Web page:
Imageare there times in our lives, when we are too close to a situation to see it clearly?  that we get distracted with thing, while important, is not primary?

when hearing some of the reaction to the penn state issues, and there are many at play, i think that this is some of what’s happening.  there is a lot of emotion flowing on both sides.  and i certainly understand the feeling surrounding an iconic leader and athletics hold a place in my heart as well.  however, we cannot forget or choose to overlook the the responsibility of those who are in leadership & the accountability they must be held to.

i also heard it said just this morning that the sins of the father are passed down & accountability is not just brought to one generation, or in this case one class of players.  the penalties handed down do, at first glance, feel unfair to students & coaches that had nothing to do with what happened in years past.  but when people make mistakes there are ripple affects.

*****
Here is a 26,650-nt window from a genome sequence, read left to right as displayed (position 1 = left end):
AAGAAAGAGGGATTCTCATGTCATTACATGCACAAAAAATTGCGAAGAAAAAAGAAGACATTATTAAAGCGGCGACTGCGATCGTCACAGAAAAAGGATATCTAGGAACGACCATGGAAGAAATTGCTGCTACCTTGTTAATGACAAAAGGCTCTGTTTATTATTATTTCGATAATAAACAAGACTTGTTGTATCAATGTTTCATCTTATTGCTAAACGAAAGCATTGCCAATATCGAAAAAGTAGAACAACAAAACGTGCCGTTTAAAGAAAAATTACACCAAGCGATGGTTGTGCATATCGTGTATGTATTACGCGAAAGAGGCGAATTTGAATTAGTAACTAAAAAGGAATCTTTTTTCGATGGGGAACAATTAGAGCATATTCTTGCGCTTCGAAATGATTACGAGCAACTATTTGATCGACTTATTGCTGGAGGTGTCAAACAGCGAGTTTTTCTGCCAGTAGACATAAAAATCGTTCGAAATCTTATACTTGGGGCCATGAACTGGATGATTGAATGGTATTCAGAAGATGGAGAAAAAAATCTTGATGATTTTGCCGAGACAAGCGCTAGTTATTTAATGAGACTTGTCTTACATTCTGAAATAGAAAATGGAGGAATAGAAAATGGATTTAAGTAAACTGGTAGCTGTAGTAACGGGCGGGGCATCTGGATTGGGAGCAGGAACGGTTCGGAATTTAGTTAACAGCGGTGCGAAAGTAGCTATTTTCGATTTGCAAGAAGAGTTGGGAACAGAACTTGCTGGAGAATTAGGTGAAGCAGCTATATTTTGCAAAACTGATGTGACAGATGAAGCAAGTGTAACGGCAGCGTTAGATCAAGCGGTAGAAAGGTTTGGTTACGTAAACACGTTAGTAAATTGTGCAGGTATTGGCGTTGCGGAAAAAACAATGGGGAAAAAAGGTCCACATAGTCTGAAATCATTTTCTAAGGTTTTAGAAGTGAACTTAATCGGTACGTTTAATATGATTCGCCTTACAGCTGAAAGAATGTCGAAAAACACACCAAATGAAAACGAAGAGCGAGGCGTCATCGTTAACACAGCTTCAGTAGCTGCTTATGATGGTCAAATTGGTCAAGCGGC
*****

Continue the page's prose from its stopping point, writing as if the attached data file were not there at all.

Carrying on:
really, at the root of all this is the ability to tell the truth about ourselves, the organizations & even the families we belong to.  paul writes these words:

Ephesians 4:14-16 (MSG)

No prolonged infancies among us, please. We’ll not tolerate babes in the woods, small children who are an easy mark for impostors. God wants us to grow up, to know the whole truth and tell it in love—

can you, can i, in the midst of difficult, trying, emotional times tell the truth about what is happening?  if not, perhaps we’re too close to the forest.  if we recognize this, that is if we can tell the truth about our ability [or in-ability] to see things as they are, perhaps we need to reflect on solomon’s words in proverbs13 [how the wise seek counsel & the foolish rely on themselves].

all of this begins with our ability to acknowledge that we may be too emotionally involved to see things clearly.  there may be a strong need to invite another’s perspective & allow them to tell us what they see.